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Rabu, 14 Januari 2009

way to the top

Way to The Top of Pips
May all your trades be successful ones
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If you have been following my journal entries in Forex Factory, you will notice that I
have been making extremely short term trades to capture small pips. This I have been
doing to demonstrate the use of stochastics over multiple time frames. I also wanted to
demonstrate that you can make low gain pip trades and make a consistent income from it.
Now, I will show you what I call the “escalator to pips”. From this time forward this is
the more often method I will be using to trade in my journal. I am providing you samples
of charts to refer to so that you may understand what dictates my decision making for a
trade. In my journal I will be trading live and invite everyone to discuss trades and ask
questions, or provide insight of their own.
Escalator to Pips Methodology
I use this only on GBPJPY however I am sure it can be used on any pair. One pair is
enough for me to concentrate on and earn pips from.
I set up 4 charts at 15 minutes (15M), 30 minutes (30M), one hour (1H) and 4 hours (4H).
I use and only need one single indicator, the stochastic slow set at 5,3,3.
Our trades are always initiated by a simple series of events that happens over multiple
time frame stochastics. If you need an explanation of stochastics you will not find it here,
please look on the Internet.

Entry Rules
1. Ignore the %K, %D cross.
2. Always wait for the 4H chart to lead our entry.
3. Long trades are entered when all 4 time frame stochastics are moving
upwards and the solid lines are all above or at 20.
4. Short trades are entered when all 4 time frame stochastics are moving
downwards and the solid lines are all below or at 80.
These four rules are our foundation for entering a trade. I wish it was this simple for
every trade entry, and most of the time it is. However, there are always some variances
to watch for and these are explained in the following charts.
Exit Rules (choose any of the below)
1. Exit at a pre-determined pip amount
2. Exit when you see a reversal in one or more time frames
3. Exit when the 15M hits the line (80 long; 20 short)
4. Exit when any of the other time frames hits the line (80 long; 20 short)
5. NEVER use the 4H chart 80 or 20 line to exit.
By looking at the exit rules you can see why I call this the escalator to pips. As we enter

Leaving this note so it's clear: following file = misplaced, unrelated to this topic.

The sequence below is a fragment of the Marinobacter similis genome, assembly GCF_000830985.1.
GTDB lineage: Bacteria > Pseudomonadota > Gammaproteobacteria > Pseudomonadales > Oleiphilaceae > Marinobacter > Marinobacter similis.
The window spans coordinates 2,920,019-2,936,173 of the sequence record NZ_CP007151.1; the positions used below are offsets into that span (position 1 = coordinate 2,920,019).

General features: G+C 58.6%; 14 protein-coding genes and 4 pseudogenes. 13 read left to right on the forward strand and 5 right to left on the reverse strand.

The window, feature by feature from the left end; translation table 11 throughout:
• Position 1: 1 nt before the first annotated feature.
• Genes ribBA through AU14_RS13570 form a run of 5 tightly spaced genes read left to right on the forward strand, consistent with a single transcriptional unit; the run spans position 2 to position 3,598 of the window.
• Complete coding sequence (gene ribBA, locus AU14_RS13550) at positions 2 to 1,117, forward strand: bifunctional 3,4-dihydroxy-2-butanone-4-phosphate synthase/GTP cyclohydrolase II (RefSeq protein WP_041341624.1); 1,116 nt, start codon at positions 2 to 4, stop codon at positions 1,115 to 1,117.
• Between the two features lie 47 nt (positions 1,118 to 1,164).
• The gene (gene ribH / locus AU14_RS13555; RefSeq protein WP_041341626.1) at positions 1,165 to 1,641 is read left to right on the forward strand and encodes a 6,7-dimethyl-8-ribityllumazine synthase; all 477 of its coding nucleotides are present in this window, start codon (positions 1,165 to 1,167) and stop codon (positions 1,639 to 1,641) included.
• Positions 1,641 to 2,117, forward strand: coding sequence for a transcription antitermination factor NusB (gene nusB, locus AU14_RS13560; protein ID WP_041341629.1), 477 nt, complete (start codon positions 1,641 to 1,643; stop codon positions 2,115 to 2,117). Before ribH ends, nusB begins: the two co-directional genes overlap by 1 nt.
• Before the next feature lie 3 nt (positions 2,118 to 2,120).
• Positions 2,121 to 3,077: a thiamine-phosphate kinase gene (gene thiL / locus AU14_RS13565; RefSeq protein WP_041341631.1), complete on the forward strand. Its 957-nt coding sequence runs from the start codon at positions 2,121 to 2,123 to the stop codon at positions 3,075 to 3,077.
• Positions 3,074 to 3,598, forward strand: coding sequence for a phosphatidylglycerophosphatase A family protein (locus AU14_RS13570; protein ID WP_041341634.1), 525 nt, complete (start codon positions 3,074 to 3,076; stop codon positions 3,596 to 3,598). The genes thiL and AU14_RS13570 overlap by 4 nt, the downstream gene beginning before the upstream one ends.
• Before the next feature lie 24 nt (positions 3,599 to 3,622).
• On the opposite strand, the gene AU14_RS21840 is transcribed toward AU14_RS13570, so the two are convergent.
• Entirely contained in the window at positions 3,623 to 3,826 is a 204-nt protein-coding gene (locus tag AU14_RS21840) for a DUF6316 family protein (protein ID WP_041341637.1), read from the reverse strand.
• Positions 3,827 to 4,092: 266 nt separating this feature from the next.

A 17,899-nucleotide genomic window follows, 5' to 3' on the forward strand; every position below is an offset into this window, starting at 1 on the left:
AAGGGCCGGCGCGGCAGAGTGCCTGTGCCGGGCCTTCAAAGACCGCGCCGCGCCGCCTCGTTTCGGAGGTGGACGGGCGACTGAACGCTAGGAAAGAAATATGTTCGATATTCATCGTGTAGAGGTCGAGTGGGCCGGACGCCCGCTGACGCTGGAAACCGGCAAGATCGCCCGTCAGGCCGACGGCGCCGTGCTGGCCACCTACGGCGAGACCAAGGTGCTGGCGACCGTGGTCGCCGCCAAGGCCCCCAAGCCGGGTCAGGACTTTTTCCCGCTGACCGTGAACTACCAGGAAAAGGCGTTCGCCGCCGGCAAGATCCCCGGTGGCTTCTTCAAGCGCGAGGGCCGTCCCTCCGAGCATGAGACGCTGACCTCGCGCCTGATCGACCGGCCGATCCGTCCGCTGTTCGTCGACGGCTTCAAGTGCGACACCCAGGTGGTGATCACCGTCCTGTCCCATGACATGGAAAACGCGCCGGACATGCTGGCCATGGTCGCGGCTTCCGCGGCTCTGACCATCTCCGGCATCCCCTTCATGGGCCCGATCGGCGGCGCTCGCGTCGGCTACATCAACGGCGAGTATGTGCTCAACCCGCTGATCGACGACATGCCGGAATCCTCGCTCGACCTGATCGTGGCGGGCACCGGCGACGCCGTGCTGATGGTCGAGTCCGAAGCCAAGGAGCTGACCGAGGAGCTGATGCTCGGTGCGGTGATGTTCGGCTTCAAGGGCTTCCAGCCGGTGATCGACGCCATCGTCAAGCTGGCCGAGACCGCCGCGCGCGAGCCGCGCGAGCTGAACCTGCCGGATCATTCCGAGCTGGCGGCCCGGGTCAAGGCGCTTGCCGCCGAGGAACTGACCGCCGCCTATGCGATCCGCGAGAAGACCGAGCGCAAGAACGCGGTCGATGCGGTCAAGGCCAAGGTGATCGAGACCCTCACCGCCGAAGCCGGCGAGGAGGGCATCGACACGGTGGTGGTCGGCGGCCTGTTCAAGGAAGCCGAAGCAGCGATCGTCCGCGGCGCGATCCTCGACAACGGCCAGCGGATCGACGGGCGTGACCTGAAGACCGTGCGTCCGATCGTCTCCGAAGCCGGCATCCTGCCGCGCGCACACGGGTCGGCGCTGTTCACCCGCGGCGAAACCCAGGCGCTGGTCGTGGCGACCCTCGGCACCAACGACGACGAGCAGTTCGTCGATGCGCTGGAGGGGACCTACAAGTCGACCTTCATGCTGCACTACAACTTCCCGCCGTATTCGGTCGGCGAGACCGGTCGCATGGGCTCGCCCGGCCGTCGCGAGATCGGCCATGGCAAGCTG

a trade we will ride the 15M, then the 30M and finally the 1H stochastic chart to either
the 80 line (long) or 20 line (short).

Stops
I think I could actually write a book on stops. In fact this is one of the hardest sections to
write and keep short. So, I am just going to tell you how I use stops and leave it at that.
Stops are used to either protect my account or my profits. I never use a stop to stop a bad
trade. The stochastics stop my trade, not the stop. That means I am in full control of my
trade and it is based on the same exact method I use to make pips. I give my trade lots of
room…usually 70-100 pips away from price. My stop is going to get hit if there is
something abnormal happening in the world or the market, not because the stochastics are
wrong.
You can never lose taking profitable pips. You only lose when you lose a pip profit.
Always move your stop to protect your profits. Never cry over lost pips if you made at
least 1 pip. You’ll have another trade to make more pips, but how many pip losses can
you survive?
The more margin you have the less risk you’ll be at for any single trade. $500 mini
account traders carry lots of risk every trade…you have to accept this and have your next
$500 ready when something bad happens. If you are trading to protect $500, you are
going to have an extremely tough time making pips in Forex because you’ll simply set
too low a stop trying to protect too low a margin. I’m not saying you need to lose your
$500 on a single trade. What I am saying is don’t set your stops like you only have $500
to trade with…even if that is all you have.
If your in doubt about my stop theory. Sit and watch my trades in my journal and watch
how often I hit my stops or how much I lose from stops. Then look at how much I lose.
Then you will understand what I am writing about and you will have more confidence in
what I suggest.

Charts
All charts are only stochastic indicators from GBPJPY. All times are GMT. All charts
have stochastics from top to bottom of 15M, 30M, 1H and 4H. Vertical dashed line in
each chart identifies a significant time as discussed in each chart. Dashed horizontal lines
at the top and bottom of each chart identify the 80 (top) and 20 (bottom) lines.
I have purposely left the price out of each chart to show you that we do not need the price
chart to know where our trade is (although knowing how stochastics and price move
together is extremely beneficial). We really only need price to know how many pips we
are making, or how close we are to our stop.
Chart 1a – March 14, 2007 at 12:00 Long Entry
Every long trade you enter should resemble this chart. In this
sequence, the 15M is higher than we would like and the 4H has
just cleared the 20 line which is not ideal.
Notice every time frame stochastic for this long trade is above
20.
Notice too, that we did not enter this trade until the 4H crossed
the 20 line. There is a huge misleading idea in trading that long
term charts identify the trend. This is false. Long term charts
tell us only what the short term charts have been doing. There is
no guarantee because a long term chart is just starting an up
trend it will continue to go up. However, we do know if our
short term charts reverses, our long term chart will be affected.
You might think I’m splitting hairs on a definition here, but I
am not. I am trying to dispel a false train of thought that you
probably have. I don’t know how many times people state that
“the 15M is doing such and such but it is too short a time frame
to matter”. All I can say is “open your eyes, the 15M chart is
telling you something”.
Statistically we know that stochastics will behave a certain way.
I know in this situation we have about a 99% chance that we will
see continued up ward movement in price based on all four time
frames. The only thing I do not know is how far up the price
will move. What will dictate the limit of the move will be the
15M, the 30M and the 1H charts. The higher the time frame I
ride on the “escalator” the greater my risk is of a price move in
the opposite direction. However the higher up I go the more pips
I have already gained.
Getting back to my explanation of trends and time frames. Each
movement in a lower time frame will affect the time frames